by Patrick Ehlers
This article contains SPOILERS. If you haven’t read the issue yet, proceed at your own risk!
“In a life of weird experiences, this one is up there.”
-Bruce Banner, Infinity Wars 4
In the quote above, Bruce Banner is referring to the experience of having his soul un-merged from Scott Lang’s by the combined magics / telepathies of Loki and a Power Stone-wielding Emma Frost in the barren wastes of Soul World. It’s a jumble of virtually impenetrable Marvel Universe jargon, but it’s also sort of the appeal of the event as a whole. The Infinity Warps issues that have spun out of this story are sold almost entirely on the wackiness of the premise: a Captain America Doctor Strange hybrid! A Moon Knight Spider-Man mash-up! But with Infinity Wars 4, writer Gerry Duggan and artist Mike Deodato, Jr. start making the case against the novelty of these mash-up characters by asserting the strength and usefulness of the vanilla versions of these characters, to say nothing of just how appealingly weird they are to begin with.
Duggan obviously still relishes the opportunity to mash up characters in exciting or hilarious ways. I mean, when we meet this Ant-Man / Hulk hybrid, he’s referring to himself as “Little Monster.”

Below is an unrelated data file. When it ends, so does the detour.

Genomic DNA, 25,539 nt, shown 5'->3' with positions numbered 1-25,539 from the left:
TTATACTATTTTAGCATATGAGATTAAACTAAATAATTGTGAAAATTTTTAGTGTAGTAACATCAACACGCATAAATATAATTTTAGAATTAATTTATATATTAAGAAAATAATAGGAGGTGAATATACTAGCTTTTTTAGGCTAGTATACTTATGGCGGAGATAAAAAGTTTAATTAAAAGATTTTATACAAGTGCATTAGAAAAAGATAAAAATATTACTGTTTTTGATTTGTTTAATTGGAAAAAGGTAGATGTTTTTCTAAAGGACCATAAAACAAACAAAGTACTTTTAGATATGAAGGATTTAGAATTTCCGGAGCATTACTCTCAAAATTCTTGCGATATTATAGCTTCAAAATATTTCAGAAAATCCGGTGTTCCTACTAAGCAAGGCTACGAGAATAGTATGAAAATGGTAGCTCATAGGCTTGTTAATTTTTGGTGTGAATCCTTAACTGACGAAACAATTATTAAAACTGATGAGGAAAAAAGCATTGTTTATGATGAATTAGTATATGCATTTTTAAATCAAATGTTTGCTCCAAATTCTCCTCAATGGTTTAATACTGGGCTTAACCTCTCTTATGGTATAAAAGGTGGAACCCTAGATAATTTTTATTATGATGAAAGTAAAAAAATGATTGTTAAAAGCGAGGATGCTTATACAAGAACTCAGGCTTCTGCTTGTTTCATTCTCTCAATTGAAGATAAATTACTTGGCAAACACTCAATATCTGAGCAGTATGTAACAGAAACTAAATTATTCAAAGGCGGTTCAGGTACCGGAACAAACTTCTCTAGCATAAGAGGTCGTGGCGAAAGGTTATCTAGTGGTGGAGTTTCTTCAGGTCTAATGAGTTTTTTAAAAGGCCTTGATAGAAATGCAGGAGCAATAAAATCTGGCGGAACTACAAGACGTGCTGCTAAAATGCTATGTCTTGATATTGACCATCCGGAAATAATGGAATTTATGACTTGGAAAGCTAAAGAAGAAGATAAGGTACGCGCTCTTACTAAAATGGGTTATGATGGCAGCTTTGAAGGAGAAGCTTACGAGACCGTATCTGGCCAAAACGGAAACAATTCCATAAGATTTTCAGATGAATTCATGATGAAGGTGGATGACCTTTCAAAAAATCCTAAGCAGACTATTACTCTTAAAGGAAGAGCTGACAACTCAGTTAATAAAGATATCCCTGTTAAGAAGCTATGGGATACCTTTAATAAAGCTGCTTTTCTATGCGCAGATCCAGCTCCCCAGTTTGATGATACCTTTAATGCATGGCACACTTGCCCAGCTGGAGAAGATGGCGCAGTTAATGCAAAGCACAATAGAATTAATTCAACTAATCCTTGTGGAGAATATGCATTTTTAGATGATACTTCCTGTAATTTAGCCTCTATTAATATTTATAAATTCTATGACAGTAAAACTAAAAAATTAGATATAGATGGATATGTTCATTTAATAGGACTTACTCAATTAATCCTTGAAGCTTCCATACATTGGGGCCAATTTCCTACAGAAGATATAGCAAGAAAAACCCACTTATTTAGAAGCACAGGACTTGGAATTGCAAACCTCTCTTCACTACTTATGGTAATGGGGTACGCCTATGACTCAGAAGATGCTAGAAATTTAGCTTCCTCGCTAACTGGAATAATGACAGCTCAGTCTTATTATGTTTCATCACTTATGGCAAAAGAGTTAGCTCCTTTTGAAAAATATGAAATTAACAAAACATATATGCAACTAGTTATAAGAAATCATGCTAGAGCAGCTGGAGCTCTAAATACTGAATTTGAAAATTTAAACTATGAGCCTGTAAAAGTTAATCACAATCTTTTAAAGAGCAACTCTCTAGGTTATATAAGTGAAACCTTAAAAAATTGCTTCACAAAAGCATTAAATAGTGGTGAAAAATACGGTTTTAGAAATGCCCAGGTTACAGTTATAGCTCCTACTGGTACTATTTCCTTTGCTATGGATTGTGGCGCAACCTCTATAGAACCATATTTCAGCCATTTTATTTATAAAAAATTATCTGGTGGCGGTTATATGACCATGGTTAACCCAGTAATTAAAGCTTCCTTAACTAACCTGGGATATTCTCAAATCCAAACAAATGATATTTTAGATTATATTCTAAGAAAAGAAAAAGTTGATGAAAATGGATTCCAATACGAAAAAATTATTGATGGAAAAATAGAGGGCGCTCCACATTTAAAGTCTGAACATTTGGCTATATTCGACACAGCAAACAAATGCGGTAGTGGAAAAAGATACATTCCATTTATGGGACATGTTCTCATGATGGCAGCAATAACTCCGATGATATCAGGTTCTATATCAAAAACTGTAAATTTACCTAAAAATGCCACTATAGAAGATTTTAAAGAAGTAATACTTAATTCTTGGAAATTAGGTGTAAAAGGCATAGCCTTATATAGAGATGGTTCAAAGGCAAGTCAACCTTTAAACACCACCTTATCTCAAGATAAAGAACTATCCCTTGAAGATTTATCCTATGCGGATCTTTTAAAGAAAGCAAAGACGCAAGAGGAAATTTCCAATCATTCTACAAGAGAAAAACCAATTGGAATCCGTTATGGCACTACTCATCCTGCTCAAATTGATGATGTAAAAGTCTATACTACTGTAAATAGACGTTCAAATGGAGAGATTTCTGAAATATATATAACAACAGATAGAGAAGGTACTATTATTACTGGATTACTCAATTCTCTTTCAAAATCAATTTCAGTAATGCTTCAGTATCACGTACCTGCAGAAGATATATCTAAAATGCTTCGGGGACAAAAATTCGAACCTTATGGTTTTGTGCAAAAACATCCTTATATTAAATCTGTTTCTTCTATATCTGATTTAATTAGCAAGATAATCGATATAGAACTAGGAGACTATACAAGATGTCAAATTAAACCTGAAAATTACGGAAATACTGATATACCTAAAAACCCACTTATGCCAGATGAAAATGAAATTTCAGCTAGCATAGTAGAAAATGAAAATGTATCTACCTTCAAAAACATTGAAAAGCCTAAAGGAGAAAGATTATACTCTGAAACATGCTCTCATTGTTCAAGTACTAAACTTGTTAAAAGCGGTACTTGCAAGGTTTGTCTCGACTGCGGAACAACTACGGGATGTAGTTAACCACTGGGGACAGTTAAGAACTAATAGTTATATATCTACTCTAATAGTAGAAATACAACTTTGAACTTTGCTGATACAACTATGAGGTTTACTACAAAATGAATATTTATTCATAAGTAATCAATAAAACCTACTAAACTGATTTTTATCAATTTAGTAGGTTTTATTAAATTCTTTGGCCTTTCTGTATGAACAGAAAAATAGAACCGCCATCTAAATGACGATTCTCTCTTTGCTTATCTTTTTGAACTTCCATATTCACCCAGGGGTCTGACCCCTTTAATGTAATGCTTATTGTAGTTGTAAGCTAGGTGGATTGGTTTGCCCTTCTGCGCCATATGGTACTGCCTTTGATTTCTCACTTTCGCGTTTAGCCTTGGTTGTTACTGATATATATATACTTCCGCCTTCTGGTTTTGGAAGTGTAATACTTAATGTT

Jesus Christ, that’s cute. Would I read a whole series about a Tiny Incredible Hulk stomping around the globe, struggling to punch evil-doers in the shins? YOU BET I WOULD. But it’s important for Duggan and Deodato’s story that this insanely appealing mash-up character be broken down into it’s component parts. We might like Little Monster, but we need Hulk and Ant-Man to save the day.
But I think the most effective argument against Soul World’s endless parade of mash-up characters is a cameo early in the issue. Wolverine-Emma-Frost summons yet another mash-up character from the future: Logan with the Phoenix Force. Now, this is a really soft mash-up – we’re not actually combining Logan with Jean Grey, it’s just a far-flung-future version of Wolverine where the Phoenix has chosen him as its vessel. As Phoenix Wolverine turns to leave, Deodato reminds the readers where this character comes from: the pages of Thor.
Writer Jason Aaron has been working with Thor since 2012 and has been laying the mythological foundations for King Thor and Phoenix Wolverine at the end of time years. We’re not seeing the limitless potential of mash-up characters, we’re seeing the limitless potential of the classic characters fully developed.
So it’s only appropriate that when our band of singular-souled heroes head out to “the real world” Frost is able to summon an army of mash-up heroes as a distraction. Because that’s what they are: a distraction.
The conversation doesn’t stop there. What do you wanna talk about from this issue?